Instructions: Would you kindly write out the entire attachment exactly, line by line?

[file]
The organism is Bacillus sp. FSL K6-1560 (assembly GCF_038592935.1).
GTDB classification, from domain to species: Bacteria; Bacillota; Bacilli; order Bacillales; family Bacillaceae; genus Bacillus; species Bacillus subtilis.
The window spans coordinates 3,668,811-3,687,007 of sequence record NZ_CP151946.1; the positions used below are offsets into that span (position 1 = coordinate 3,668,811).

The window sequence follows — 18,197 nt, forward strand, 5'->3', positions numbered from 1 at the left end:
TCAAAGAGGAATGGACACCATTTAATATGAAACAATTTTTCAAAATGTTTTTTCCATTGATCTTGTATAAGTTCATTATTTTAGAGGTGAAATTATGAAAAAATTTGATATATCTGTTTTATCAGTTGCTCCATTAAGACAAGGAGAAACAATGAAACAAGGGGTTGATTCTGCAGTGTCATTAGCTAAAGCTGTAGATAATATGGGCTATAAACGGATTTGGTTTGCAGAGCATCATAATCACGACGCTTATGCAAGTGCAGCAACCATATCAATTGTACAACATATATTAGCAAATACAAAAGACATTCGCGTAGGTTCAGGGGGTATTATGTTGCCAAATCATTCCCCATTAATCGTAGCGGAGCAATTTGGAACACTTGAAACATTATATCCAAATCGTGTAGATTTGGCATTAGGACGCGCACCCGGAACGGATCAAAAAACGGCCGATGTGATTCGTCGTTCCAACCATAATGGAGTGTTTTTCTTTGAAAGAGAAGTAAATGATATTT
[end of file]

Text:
The organism is Bacillus sp. FSL K6-1560 (assembly GCF_038592935.1).
GTDB classification, from domain to species: Bacteria; Bacillota; Bacilli; order Bacillales; family Bacillaceae; genus Bacillus; species Bacillus subtilis.
The window spans coordinates 3,668,811-3,687,007 of sequence record NZ_CP151946.1; the positions used below are offsets into that span (position 1 = coordinate 3,668,811).

The window sequence follows — 18,197 nt, forward strand, 5'->3', positions numbered from 1 at the left end:
TCAAAGAGGAATGGACACCATTTAATATGAAACAATTTTTCAAAATGTTTTTTCCATTGATCTTGTATAAGTTCATTATTTTAGAGGTGAAATTATGAAAAAATTTGATATATCTGTTTTATCAGTTGCTCCATTAAGACAAGGAGAAACAATGAAACAAGGGGTTGATTCTGCAGTGTCATTAGCTAAAGCTGTAGATAATATGGGCTATAAACGGATTTGGTTTGCAGAGCATCATAATCACGACGCTTATGCAAGTGCAGCAACCATATCAATTGTACAACATATATTAGCAAATACAAAAGACATTCGCGTAGGTTCAGGGGGTATTATGTTGCCAAATCATTCCCCATTAATCGTAGCGGAGCAATTTGGAACACTTGAAACATTATATCCAAATCGTGTAGATTTGGCATTAGGACGCGCACCCGGAACGGATCAAAAAACGGCCGATGTGATTCGTCGTTCCAACCATAATGGAGTGTTTTTCTTTGAAAGAGAAGTAAATGATATTT